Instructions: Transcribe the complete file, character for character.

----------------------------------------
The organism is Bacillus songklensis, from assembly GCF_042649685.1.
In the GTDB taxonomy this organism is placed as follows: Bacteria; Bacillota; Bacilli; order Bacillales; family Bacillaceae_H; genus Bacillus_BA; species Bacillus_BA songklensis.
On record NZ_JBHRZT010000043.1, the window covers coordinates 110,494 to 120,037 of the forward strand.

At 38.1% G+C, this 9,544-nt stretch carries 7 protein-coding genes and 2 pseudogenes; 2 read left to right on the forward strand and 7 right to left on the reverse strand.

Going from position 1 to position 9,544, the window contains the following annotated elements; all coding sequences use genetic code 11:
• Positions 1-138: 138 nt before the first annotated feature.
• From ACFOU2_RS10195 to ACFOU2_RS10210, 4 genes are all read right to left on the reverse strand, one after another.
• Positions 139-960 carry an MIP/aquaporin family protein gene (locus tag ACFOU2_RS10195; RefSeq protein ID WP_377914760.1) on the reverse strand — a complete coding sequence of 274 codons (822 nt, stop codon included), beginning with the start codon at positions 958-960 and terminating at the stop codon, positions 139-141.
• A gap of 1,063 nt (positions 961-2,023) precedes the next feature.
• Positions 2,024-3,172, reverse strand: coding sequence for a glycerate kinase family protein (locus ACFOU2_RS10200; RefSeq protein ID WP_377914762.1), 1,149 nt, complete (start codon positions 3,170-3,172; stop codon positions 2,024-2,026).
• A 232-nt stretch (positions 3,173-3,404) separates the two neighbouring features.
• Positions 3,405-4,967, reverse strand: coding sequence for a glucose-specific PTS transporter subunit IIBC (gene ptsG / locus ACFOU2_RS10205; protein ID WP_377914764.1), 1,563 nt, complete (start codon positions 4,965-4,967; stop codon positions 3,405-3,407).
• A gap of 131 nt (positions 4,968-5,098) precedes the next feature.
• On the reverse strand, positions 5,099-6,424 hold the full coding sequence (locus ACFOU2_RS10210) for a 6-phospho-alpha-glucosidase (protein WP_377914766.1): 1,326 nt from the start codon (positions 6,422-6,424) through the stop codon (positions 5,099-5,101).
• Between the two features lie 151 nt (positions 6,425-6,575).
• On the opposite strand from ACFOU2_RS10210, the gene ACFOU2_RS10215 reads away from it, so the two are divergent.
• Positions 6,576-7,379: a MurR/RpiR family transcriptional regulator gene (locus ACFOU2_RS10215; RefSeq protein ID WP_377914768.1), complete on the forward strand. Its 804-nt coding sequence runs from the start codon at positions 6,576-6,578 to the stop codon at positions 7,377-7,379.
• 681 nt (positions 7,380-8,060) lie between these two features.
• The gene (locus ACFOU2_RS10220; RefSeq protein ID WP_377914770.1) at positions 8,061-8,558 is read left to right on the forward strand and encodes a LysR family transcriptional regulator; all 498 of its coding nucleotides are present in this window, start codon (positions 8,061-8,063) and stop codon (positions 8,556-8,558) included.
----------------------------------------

The organism is Bacillus songklensis, from assembly GCF_042649685.1.
In the GTDB taxonomy this organism is placed as follows: Bacteria; Bacillota; Bacilli; order Bacillales; family Bacillaceae_H; genus Bacillus_BA; species Bacillus_BA songklensis.
On record NZ_JBHRZT010000043.1, the window covers coordinates 110,494 to 120,037 of the forward strand.

At 38.1% G+C, this 9,544-nt stretch carries 7 protein-coding genes and 2 pseudogenes; 2 read left to right on the forward strand and 7 right to left on the reverse strand.

Going from position 1 to position 9,544, the window contains the following annotated elements; all coding sequences use genetic code 11:
• Positions 1-138: 138 nt before the first annotated feature.
• From ACFOU2_RS10195 to ACFOU2_RS10210, 4 genes are all read right to left on the reverse strand, one after another.
• Positions 139-960 carry an MIP/aquaporin family protein gene (locus tag ACFOU2_RS10195; RefSeq protein ID WP_377914760.1) on the reverse strand — a complete coding sequence of 274 codons (822 nt, stop codon included), beginning with the start codon at positions 958-960 and terminating at the stop codon, positions 139-141.
• A gap of 1,063 nt (positions 961-2,023) precedes the next feature.
• Positions 2,024-3,172, reverse strand: coding sequence for a glycerate kinase family protein (locus ACFOU2_RS10200; RefSeq protein ID WP_377914762.1), 1,149 nt, complete (start codon positions 3,170-3,172; stop codon positions 2,024-2,026).
• A 232-nt stretch (positions 3,173-3,404) separates the two neighbouring features.
• Positions 3,405-4,967, reverse strand: coding sequence for a glucose-specific PTS transporter subunit IIBC (gene ptsG / locus ACFOU2_RS10205; protein ID WP_377914764.1), 1,563 nt, complete (start codon positions 4,965-4,967; stop codon positions 3,405-3,407).
• A gap of 131 nt (positions 4,968-5,098) precedes the next feature.
• On the reverse strand, positions 5,099-6,424 hold the full coding sequence (locus ACFOU2_RS10210) for a 6-phospho-alpha-glucosidase (protein WP_377914766.1): 1,326 nt from the start codon (positions 6,422-6,424) through the stop codon (positions 5,099-5,101).
• Between the two features lie 151 nt (positions 6,425-6,575).
• On the opposite strand from ACFOU2_RS10210, the gene ACFOU2_RS10215 reads away from it, so the two are divergent.
• Positions 6,576-7,379: a MurR/RpiR family transcriptional regulator gene (locus ACFOU2_RS10215; RefSeq protein ID WP_377914768.1), complete on the forward strand. Its 804-nt coding sequence runs from the start codon at positions 6,576-6,578 to the stop codon at positions 7,377-7,379.
• 681 nt (positions 7,380-8,060) lie between these two features.
• The gene (locus ACFOU2_RS10220; RefSeq protein ID WP_377914770.1) at positions 8,061-8,558 is read left to right on the forward strand and encodes a LysR family transcriptional regulator; all 498 of its coding nucleotides are present in this window, start codon (positions 8,061-8,063) and stop codon (positions 8,556-8,558) included.